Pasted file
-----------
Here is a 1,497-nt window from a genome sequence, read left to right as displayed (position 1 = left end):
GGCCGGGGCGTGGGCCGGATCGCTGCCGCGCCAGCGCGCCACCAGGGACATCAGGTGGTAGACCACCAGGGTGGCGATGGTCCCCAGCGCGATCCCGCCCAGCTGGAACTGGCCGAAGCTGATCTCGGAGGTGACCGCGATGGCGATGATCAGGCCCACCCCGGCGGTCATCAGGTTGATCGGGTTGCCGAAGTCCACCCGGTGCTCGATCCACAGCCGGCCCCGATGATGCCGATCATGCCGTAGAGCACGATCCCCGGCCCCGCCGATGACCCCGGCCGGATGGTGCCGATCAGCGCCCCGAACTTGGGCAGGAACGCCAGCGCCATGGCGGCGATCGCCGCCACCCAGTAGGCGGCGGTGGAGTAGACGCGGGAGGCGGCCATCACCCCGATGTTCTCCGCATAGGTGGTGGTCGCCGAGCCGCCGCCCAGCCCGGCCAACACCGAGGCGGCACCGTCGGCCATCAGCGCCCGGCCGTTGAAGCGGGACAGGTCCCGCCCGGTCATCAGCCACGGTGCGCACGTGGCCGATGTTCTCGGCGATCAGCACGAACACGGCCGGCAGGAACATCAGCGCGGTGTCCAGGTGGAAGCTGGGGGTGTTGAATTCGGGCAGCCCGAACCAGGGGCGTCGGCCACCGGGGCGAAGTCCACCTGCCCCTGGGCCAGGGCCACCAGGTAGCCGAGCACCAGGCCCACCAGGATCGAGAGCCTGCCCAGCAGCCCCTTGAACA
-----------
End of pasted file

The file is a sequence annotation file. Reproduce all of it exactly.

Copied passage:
Here is a 1,497-nt window from a genome sequence, read left to right as displayed (position 1 = left end):
GGCCGGGGCGTGGGCCGGATCGCTGCCGCGCCAGCGCGCCACCAGGGACATCAGGTGGTAGACCACCAGGGTGGCGATGGTCCCCAGCGCGATCCCGCCCAGCTGGAACTGGCCGAAGCTGATCTCGGAGGTGACCGCGATGGCGATGATCAGGCCCACCCCGGCGGTCATCAGGTTGATCGGGTTGCCGAAGTCCACCCGGTGCTCGATCCACAGCCGGCCCCGATGATGCCGATCATGCCGTAGAGCACGATCCCCGGCCCCGCCGATGACCCCGGCCGGATGGTGCCGATCAGCGCCCCGAACTTGGGCAGGAACGCCAGCGCCATGGCGGCGATCGCCGCCACCCAGTAGGCGGCGGTGGAGTAGACGCGGGAGGCGGCCATCACCCCGATGTTCTCCGCATAGGTGGTGGTCGCCGAGCCGCCGCCCAGCCCGGCCAACACCGAGGCGGCACCGTCGGCCATCAGCGCCCGGCCGTTGAAGCGGGACAGGTCCCGCCCGGTCATCAGCCACGGTGCGCACGTGGCCGATGTTCTCGGCGATCAGCACGAACACGGCCGGCAGGAACATCAGCGCGGTGTCCAGGTGGAAGCTGGGGGTGTTGAATTCGGGCAGCCCGAACCAGGGGCGTCGGCCACCGGGGCGAAGTCCACCTGCCCCTGGGCCAGGGCCACCAGGTAGCCGAGCACCAGGCCCACCAGGATCGAGAGCCTGCCCAGCAGCCCCTTGAACA